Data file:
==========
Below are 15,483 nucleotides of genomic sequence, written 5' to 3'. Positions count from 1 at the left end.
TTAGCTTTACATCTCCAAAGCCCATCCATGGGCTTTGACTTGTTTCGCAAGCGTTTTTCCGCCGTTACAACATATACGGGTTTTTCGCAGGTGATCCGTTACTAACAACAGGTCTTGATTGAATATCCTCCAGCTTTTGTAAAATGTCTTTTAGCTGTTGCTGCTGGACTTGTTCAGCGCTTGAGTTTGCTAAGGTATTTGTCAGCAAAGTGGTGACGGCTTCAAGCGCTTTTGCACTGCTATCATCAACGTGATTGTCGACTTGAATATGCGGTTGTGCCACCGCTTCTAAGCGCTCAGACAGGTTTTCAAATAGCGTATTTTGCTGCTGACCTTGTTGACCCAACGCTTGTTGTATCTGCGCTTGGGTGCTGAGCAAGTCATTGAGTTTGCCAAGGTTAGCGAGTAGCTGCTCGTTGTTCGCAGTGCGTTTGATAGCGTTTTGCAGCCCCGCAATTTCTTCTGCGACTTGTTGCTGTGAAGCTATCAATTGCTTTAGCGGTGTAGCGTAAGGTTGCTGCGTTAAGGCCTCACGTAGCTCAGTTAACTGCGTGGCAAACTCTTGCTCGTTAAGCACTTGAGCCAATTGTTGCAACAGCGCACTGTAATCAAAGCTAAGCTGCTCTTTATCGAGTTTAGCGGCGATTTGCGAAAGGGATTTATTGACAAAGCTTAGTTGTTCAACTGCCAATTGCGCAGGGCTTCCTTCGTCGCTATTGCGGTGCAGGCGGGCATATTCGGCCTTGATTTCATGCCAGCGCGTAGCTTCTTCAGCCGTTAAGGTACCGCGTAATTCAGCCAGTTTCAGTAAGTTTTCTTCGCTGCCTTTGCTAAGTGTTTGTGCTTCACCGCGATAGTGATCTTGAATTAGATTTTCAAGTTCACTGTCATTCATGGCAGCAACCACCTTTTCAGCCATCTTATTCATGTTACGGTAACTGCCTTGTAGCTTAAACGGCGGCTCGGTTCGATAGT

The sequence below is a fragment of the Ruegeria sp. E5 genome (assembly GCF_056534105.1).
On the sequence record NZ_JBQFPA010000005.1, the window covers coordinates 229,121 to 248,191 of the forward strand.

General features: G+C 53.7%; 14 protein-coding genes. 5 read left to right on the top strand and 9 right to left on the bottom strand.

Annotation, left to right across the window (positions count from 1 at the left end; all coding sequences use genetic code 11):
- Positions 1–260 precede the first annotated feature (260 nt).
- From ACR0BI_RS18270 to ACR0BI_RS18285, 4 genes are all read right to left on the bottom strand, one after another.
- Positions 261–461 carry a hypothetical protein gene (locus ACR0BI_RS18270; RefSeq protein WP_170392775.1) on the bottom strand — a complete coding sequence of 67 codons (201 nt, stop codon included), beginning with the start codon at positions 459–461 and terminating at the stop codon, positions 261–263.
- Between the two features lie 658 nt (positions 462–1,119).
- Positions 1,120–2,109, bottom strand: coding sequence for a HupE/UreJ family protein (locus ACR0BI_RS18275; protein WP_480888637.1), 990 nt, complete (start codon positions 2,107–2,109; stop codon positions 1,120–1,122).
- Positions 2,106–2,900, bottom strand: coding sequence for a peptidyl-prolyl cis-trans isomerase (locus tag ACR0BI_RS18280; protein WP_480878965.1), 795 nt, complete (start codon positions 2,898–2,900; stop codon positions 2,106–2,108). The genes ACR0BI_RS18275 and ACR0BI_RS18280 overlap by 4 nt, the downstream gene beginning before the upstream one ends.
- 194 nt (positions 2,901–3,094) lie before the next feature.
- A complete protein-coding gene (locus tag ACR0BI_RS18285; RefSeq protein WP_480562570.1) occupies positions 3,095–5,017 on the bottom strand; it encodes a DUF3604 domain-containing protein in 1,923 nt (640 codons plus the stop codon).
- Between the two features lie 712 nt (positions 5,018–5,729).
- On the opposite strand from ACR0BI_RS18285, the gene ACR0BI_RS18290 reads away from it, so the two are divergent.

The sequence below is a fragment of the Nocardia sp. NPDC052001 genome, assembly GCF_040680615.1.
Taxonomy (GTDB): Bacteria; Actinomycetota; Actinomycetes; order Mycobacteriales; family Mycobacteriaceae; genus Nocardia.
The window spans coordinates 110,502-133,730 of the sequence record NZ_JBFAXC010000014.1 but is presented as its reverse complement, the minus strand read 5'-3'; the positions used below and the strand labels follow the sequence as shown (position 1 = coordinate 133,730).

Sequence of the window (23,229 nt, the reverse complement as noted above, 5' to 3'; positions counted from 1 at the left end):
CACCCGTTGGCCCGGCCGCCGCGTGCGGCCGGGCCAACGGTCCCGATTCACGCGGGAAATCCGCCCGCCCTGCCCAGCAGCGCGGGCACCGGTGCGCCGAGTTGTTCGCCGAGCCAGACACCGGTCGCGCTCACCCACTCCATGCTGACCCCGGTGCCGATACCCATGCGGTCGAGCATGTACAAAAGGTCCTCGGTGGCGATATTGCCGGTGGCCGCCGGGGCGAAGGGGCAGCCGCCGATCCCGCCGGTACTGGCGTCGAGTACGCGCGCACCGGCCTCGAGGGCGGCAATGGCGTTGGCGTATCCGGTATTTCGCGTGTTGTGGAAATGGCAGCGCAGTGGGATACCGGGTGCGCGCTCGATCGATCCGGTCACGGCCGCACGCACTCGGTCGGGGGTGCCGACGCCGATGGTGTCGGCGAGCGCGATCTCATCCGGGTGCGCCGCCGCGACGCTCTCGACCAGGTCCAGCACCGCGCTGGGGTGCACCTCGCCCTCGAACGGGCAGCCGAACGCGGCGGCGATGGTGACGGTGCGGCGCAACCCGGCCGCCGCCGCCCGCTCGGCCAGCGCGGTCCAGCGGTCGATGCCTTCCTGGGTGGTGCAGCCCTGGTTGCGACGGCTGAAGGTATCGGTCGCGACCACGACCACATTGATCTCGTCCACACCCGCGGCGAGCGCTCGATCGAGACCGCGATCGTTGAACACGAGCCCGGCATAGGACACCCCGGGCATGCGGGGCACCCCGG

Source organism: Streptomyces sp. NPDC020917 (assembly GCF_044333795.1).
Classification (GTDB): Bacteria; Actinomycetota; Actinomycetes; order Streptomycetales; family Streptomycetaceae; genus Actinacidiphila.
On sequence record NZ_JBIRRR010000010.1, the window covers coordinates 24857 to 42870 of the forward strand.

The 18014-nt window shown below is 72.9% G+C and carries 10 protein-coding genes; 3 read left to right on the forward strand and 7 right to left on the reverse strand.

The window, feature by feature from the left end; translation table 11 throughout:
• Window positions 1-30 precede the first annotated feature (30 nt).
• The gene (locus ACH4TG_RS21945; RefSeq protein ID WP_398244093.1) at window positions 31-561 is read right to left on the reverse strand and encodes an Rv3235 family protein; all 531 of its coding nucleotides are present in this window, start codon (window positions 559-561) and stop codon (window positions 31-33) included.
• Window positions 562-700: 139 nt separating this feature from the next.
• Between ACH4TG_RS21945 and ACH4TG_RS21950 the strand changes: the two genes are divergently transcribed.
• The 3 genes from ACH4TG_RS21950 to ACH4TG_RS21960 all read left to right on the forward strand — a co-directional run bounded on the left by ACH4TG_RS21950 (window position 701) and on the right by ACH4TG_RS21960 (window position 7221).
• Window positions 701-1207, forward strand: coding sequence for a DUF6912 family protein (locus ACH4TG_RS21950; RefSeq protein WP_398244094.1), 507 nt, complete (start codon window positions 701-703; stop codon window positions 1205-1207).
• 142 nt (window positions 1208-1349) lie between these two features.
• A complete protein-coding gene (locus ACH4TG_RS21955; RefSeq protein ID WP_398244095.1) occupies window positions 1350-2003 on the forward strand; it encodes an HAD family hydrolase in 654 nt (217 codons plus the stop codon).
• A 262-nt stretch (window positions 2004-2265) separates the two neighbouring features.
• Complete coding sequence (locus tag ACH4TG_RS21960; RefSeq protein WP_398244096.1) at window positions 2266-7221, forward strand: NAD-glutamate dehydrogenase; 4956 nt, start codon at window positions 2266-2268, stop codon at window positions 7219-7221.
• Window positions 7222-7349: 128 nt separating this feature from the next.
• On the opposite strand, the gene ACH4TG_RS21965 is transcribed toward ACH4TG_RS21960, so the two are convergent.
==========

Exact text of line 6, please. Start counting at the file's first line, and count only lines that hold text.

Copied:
Annotation, left to right across the window (positions count from 1 at the left end; all coding sequences use genetic code 11):